Liberals Vs Religion

I just ran across one of the best calls for reaffirming the roots of liberalism with respect to religion that I’ve read in many a year. It talks both about things that really make me mad at a lot of liberals and yet find myself falling into on occasion. Tolerance includes tolerating intolerance and free speech means nothing if it’s not free for people you despise as much as for those you agree with.

Check it out …

http://theweek.com/article/index/269462/why-do-so-many-liberals-despise-christianity

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Civil Forfeiture – Arresting Your Money (or House Or Car Or …)

Civil forfeiture, or civil asset forfeiture, is a legal action where your property is arrested and seized even if you aren’t. Get stopped on your way to buying a used car and having a couple of thousand dollars in cash on you? The cop can take the money, saying he thinks you’re really on your way to buy drugs and keep it, no proof needed.

It can cost thousands of dollars and years of work to get your property back if you even can. Most people wind up walking away. One airplane owner in Arizona had his plane confiscated because they said it was being used to transport drugs. He was never even arrested, much less convicted, of anything. Over $50,000 and years later he finally got his plane back … in the pieces they’d taken it apart into to search it.

Originally conceived as a way to cripple organized crime bosses so they couldn’t buy their way out of trouble when being prosecuted, it has morphed into the biggest crime ring of all, run by the police themselves. You see, they often get to keep that money or the proceeds from the sale of property to spend pretty much however they want. It’s off budget and un-accountable.

What brought all this to mind is a video I ran across on Cafe Hayek. Longish and hilarious, but well worth watching:

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Things Worth Checking Out, 7-5-14

Hilarious column from Reason taking a very tongue-in-cheek approach to outlawing volunteerism.

And another on the ExIm (Export-Import Bank) authorization. It’s about as Crony Capitalistic an organization as you can get.
I’ve run across this video once before, but forgot to get the code for it. What is the scientific method as described by Dr. Richard Feynman, a Nobel prize (and many others) winning physicist? Then compare that definition to the Global Warming/Climate Change/Alarmist crowd. Hint: None of the theories and models have come close to accurately predicting the facts on the ground (or in the air or water).
It’s getting late, so this will have to do me for tonight.

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Things Worth Checking Out 6-22-14

Let’s take a look inside those unemployment numbers. We’re still a LONG way from a healthy job market. Our Decimated Labor Force at The Weekly Standard shows that it’s not “just the baby boomers retiring” that are drawing down the participation rate as is usually claimed when you point out the worrying numbers.

Peer to Peer isn’t just for files. Interesting Daily Beast article on the progress of Uber (one of the ride sharing via mobile companies) and what’s come up against it. As Europe Now Sees, Resisting Uber is Useless. At least the Euro cabbies didn’t try to pretend their protest was against anything but maintaining their government protected monopolies like the ones in San Francisco and Boston have done. I wish we had one set up here, but no luck yet. We’re just a bit too small.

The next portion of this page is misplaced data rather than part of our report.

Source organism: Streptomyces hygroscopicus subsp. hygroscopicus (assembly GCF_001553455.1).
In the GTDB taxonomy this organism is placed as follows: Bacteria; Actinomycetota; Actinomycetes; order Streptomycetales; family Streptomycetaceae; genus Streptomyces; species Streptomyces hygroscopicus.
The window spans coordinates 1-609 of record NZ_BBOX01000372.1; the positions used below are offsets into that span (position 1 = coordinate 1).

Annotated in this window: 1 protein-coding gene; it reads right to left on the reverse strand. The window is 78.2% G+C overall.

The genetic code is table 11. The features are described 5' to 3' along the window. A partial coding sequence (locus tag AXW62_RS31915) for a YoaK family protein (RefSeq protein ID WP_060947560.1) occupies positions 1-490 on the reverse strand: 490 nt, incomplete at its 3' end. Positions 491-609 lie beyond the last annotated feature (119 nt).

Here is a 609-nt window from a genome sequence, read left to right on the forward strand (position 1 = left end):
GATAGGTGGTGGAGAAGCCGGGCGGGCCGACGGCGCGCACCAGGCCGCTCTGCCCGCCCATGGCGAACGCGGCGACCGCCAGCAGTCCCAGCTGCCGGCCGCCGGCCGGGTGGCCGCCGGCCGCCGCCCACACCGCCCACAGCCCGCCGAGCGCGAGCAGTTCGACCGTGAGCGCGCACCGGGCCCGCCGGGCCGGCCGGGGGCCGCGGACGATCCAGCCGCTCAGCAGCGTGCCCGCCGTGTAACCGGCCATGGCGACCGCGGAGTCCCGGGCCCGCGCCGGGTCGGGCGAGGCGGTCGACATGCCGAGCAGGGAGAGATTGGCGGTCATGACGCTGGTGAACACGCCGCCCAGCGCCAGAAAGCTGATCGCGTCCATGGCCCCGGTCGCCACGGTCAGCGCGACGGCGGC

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BLM Has More Problems Than Just Cattle

Here’s the story. Wild horses run free on Federal land. Nobody owns them, they’re just another species on the land. But, being horses, they like to eat grasses and do other things that “hurt” the environment. Complaints that there weren’t enough taken were met with the explanation that BLM didn’t have enough money to do more.

Don Boudreaux at Cafe Hayek found a way around that little money problem. Give it a read and see if you like his suggestion.

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Socialized Health Care Candy

Excellent post today at the Mises Institute making an excellent analogy between “free” sweets in socialized Yugoslavia, when he was there as a boy, and “free” emergency care in socialized heath care in other countries.

Here’s the link: Health Care and the Candy Store Called Socialism

 

In the US, if you wake up with a sore throat and call the doctor, they will usually be able to get you in to see him today. So you go in, pay your co-pay, see the doctor, and maybe get a prescription and told to call back if it isn’t cleared up in a few days. You’re happy, the doctor’s made money, the pharmacy’s made money and you get better in a few days. Problem solved.

If you call your doctor in most of the socialized health care countries, you might be able to get in sometime in the next month. So you don’t bother calling the doctor and the sore throat usually goes away in a few days anyway. No money spent, but you still get better.

US health care costs more with the same outcome. But since we’re not paying much directly out of our own pocket, we way overuse it. Sounds more like an over-insured problem to me, not the lack of available care. Insurance is for risk management, not every day or expected maintenance.